A newly installed solar capacity of 135 MW should not be considered an exceptional result for one of Europe’s largest economies such as Spain.
But if you take the Spanish renewable energy market, however, the result can be considered very good, as the country has one of the world’s most hostile solar legislations (and self-consumption in general), while investor confidence has been damaged after a long series of retroactive actions on granted incentives.
This new result, which corresponds to a 145% year-on-year growth in terms of new capacity, was announced by the Spanish solar association, UNEF, which has released provisional numbers for last year’s growth.
In 2016 and 2015, newly installed PV capacity reached just 55 MW and 49 MW, respectively. Overall, Spain's solar industry has seen very limited development since 2012, when a moratorium on incentives for new renewable energy installations was implemented. Specifically, it suspended both earmarking procedures and incentives for new installations.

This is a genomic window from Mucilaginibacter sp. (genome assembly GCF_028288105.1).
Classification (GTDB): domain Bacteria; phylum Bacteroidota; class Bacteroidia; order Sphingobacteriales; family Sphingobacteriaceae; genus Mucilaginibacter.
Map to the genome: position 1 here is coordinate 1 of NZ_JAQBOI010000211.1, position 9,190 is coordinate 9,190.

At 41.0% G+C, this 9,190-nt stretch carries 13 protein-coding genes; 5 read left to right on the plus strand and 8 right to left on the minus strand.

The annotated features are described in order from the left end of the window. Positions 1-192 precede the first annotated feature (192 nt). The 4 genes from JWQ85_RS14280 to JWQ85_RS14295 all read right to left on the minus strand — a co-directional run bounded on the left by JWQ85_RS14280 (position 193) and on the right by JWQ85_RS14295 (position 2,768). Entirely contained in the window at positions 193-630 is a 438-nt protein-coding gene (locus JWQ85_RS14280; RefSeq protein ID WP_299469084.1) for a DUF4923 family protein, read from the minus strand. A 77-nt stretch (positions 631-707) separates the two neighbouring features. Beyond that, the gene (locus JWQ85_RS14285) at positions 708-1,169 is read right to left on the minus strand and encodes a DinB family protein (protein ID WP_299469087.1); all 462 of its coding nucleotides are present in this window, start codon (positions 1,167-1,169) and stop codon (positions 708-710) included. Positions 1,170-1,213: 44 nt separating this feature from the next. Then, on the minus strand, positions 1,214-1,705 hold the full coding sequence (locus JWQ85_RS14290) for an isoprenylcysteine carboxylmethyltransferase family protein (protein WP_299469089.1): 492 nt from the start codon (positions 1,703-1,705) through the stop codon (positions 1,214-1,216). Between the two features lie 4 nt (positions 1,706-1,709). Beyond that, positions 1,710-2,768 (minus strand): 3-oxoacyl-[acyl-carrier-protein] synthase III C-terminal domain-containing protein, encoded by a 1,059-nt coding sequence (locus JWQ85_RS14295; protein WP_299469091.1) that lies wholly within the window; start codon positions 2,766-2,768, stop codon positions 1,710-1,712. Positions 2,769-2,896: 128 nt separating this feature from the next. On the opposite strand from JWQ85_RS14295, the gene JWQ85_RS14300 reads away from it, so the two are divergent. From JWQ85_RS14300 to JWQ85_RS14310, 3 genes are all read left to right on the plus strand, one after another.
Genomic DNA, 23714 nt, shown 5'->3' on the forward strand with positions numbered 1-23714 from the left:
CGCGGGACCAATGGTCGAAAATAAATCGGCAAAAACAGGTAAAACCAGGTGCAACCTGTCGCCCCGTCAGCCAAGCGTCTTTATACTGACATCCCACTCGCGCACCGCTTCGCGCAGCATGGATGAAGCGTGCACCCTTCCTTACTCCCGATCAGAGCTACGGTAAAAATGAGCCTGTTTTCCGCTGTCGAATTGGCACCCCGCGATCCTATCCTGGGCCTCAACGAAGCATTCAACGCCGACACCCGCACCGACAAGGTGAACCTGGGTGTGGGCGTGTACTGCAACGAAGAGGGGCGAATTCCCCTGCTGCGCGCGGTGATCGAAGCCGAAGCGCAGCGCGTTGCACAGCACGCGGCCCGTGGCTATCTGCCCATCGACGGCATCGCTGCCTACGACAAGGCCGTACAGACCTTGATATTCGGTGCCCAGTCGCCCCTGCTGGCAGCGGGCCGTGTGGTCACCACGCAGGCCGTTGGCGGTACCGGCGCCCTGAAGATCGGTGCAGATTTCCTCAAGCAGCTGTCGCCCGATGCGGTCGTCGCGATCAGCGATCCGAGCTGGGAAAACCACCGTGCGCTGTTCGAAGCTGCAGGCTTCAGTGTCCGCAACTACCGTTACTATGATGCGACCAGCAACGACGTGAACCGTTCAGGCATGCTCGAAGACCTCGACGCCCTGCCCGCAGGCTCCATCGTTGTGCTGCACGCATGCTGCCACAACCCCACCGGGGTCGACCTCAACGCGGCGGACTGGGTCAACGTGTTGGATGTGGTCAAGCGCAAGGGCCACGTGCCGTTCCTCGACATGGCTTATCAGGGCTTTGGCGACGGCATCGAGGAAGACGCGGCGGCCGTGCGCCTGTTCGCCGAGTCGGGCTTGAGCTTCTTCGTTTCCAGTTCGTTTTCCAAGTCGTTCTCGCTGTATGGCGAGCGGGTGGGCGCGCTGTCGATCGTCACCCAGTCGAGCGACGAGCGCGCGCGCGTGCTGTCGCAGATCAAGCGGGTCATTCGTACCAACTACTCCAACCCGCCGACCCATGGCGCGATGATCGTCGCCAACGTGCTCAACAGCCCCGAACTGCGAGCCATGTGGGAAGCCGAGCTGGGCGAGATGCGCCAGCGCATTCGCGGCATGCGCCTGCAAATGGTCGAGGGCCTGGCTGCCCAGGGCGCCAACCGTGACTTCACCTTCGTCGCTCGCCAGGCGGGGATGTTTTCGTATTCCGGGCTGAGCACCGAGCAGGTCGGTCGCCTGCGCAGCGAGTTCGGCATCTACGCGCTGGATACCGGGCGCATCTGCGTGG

Last year’s growth, UNEF said, was made possible by the combined effect of a strong reduction in PV equipment prices and the commitment by private citizens, small and medium-sized enterprises, and regional administrations against climate change. Demand was mainly driven by grid-connected PV systems for self-consumption and stand-alone systems for agricultural use, it added.
“In many sectors, such as agriculture, wine, agri-food, distribution and hotel, several enterprises have decided to opt for the PV technology, as it contributes to significantly reduce the costs of power supply, while increasing competitiveness,” UNEF said in its statement.
This occurred, the Spanish association said, although the current legislation for self-consumption is imposing charges on both existing and new installations, both on a capacity and generation level.
If these numbers are confirmed, Spain’s cumulative PV capacity will stand at more than 4.8 GW.
The association has also highlighted that the country’s installed solar power is set to grow more substantially over the next few years, after the Spanish government allocated around 3.9 GW of PV capacity in an auction held in late July of last year.
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